Tuesday, 14/7/2020 | 10:37 UTC+0
Photography Directory

8 Tips to Capture a Public Artwork with More Ease and Fun

public art photography tips

Capturing public art projects in the camera may be daunting for some photographers. But it doesn’t need to be so. If you take into consideration a few simple tips suggested by some experts, you’d find it much easier. Here are some.

Interpretation of Artwork

A photographer while photographing an art project should always remember that the photographs should look like an interpretation of the artwork. It should be remembered that the viewer may be experiencing the work for the first time through your photographs. For example, if there is a sculpture, you should note how the space is used to site the sculpture, while the space also involves light, people, architectural elements etc. These factors also depict the scale of the piece, which isn’t seen when the piece is photographed individually.

Tell a Bigger Story

Use wide-angle lens and panoramas. This will let you get much more in the frame. This means you won’t need to walk far away from your subject to capture it in full. In case of having a DSLR, using a wide-angle lens is a good idea. But if you don’t have one, you can even rent a lens from a camera store.

However, you should also remember that there are chances that distortions happen at the borders of a wide-angle lens. Zooming in a little can rectify this.

Distracting Elements should be Avoided

Your job is to celebrate the artwork and present it in its best form. Therefore you should avoid competing or distracting elements. Instead you should involve significant parts of the surrounding that complement the artwork.

Capture Interactions

While capturing the artwork, capture also the public interaction on the artwork. Interaction can be viewing the work or engrossing with the space where the work is placed (a park, a public square etc.). Thus your images will show how the work brightens a public space.

Choose Various Times of the Day

Typically the best times of the day to capture photos are sunrise and sunset because the light is softer and breeze is lighter (as you don’t need to worry about adjusting shutter speeds for rushing tress unless motion blur is what you’re looking for). Usually there is no traffic at these times; so, these are the ideal timings if you want to focus on just the artwork and the environment.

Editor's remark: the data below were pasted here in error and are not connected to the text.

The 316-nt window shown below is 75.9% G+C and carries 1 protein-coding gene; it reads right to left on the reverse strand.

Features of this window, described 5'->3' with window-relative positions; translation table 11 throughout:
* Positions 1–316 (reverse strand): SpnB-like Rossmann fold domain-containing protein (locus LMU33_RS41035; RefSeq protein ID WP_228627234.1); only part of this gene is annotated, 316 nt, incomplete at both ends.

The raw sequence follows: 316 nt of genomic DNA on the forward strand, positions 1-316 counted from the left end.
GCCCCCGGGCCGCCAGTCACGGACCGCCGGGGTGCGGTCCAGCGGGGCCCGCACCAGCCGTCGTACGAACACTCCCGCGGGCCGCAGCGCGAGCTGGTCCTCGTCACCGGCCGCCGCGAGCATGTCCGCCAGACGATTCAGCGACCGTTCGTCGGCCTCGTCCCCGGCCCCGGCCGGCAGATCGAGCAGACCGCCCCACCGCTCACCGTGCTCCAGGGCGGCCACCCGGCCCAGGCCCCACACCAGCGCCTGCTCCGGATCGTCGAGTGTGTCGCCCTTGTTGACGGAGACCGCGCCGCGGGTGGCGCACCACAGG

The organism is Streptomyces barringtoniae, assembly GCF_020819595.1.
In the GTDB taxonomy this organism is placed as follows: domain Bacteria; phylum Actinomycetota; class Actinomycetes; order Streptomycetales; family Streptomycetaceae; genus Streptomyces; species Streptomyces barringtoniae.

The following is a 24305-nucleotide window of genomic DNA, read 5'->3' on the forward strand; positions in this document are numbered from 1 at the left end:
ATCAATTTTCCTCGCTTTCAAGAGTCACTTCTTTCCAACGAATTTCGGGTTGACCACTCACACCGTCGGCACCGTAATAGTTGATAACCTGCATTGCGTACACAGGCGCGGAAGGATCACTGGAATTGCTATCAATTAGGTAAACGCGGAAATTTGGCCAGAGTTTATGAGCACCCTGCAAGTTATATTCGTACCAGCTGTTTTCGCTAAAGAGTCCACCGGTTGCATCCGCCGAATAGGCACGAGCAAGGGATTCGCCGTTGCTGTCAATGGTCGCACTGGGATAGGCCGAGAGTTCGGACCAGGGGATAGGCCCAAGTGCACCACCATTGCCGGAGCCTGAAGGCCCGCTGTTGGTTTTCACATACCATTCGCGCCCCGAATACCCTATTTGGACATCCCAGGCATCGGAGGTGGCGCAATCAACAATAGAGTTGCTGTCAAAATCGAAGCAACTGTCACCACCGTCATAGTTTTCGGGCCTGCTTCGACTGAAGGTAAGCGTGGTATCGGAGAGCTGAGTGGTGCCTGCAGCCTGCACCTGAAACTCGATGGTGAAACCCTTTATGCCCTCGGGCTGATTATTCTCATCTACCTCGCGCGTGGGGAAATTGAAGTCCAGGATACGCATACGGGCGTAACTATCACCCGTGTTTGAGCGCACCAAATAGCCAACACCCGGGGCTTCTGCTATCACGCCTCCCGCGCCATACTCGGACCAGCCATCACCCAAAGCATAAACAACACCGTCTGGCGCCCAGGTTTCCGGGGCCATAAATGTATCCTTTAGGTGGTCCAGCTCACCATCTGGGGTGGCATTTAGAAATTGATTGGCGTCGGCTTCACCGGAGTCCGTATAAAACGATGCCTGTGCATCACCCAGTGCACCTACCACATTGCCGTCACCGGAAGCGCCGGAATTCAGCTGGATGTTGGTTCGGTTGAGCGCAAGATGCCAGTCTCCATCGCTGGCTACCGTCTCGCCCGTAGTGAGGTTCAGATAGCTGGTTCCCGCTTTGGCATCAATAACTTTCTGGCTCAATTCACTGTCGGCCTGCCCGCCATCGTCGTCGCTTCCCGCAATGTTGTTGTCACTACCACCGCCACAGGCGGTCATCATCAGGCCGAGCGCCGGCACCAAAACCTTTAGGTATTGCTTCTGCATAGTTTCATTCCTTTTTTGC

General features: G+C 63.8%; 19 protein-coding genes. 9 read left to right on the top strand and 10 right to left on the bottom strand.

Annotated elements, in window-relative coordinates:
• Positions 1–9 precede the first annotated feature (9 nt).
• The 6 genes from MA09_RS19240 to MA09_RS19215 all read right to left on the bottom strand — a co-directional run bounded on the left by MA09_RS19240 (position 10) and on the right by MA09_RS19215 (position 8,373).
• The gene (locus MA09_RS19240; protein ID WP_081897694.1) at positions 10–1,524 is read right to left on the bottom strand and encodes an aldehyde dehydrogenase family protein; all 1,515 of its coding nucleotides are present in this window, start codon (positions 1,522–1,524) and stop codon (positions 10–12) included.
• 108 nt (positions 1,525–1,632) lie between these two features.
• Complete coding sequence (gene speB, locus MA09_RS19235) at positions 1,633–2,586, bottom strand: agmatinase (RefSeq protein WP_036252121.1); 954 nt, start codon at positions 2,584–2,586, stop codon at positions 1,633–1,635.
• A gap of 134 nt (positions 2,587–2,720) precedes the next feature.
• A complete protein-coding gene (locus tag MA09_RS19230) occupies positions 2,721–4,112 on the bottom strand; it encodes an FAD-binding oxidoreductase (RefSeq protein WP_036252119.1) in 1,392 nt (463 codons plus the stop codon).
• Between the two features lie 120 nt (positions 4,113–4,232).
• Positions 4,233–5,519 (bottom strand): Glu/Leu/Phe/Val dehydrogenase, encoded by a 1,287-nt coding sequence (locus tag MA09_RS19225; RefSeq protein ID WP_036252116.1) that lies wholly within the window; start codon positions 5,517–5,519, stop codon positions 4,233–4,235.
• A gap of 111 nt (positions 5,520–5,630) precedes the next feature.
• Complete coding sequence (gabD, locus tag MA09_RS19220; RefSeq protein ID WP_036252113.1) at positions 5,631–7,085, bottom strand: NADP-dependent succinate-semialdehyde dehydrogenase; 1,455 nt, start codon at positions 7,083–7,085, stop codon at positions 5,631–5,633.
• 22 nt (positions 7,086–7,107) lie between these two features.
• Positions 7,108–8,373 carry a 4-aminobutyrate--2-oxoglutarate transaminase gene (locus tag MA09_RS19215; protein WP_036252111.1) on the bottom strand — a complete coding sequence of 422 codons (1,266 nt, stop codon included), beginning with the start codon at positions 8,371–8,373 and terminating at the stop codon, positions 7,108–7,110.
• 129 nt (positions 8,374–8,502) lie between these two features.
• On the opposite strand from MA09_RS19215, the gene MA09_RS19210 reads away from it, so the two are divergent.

But if you’re looking for dramatic shadows, choose the middle of the day to shoot as shadows are the most remarkable with the sun being high in the sky.

If light is used by the artwork as a main material, use a camera that will provide you the best low-light images and enable you to display the wonder of the artwork at night.

Use a Tripod

A tripod is quite essential to avoid camera shakes and to obtain crisp photos. It will also allow you to capture remarkable shots in low light or with a high aperture (which refers to longer shutter speeds).

If you don’t have a tripod, make sure you secure your camera on a platform or other stable object or even hold it against a wall to make it stable.

Various Viewpoints

Your skill of photographing an artwork is seen when you give the viewer a sense of being actually present there. You can do this by capturing the work from various viewpoints and positions, letting the viewer a feeling of walking around the artwork.

Make sure your photography of the artwork as accessible as the artwork itself.

Remember to Capture Details

Public artworks are typically impressive in their own scale, but the minute details behind them are worth highlighting. Make sure you highlight the colors, textures and other exceptional qualities of the artwork in your photographs.

Hope these tips will help you in capturing a public artwork with more ease and fun. All the best!

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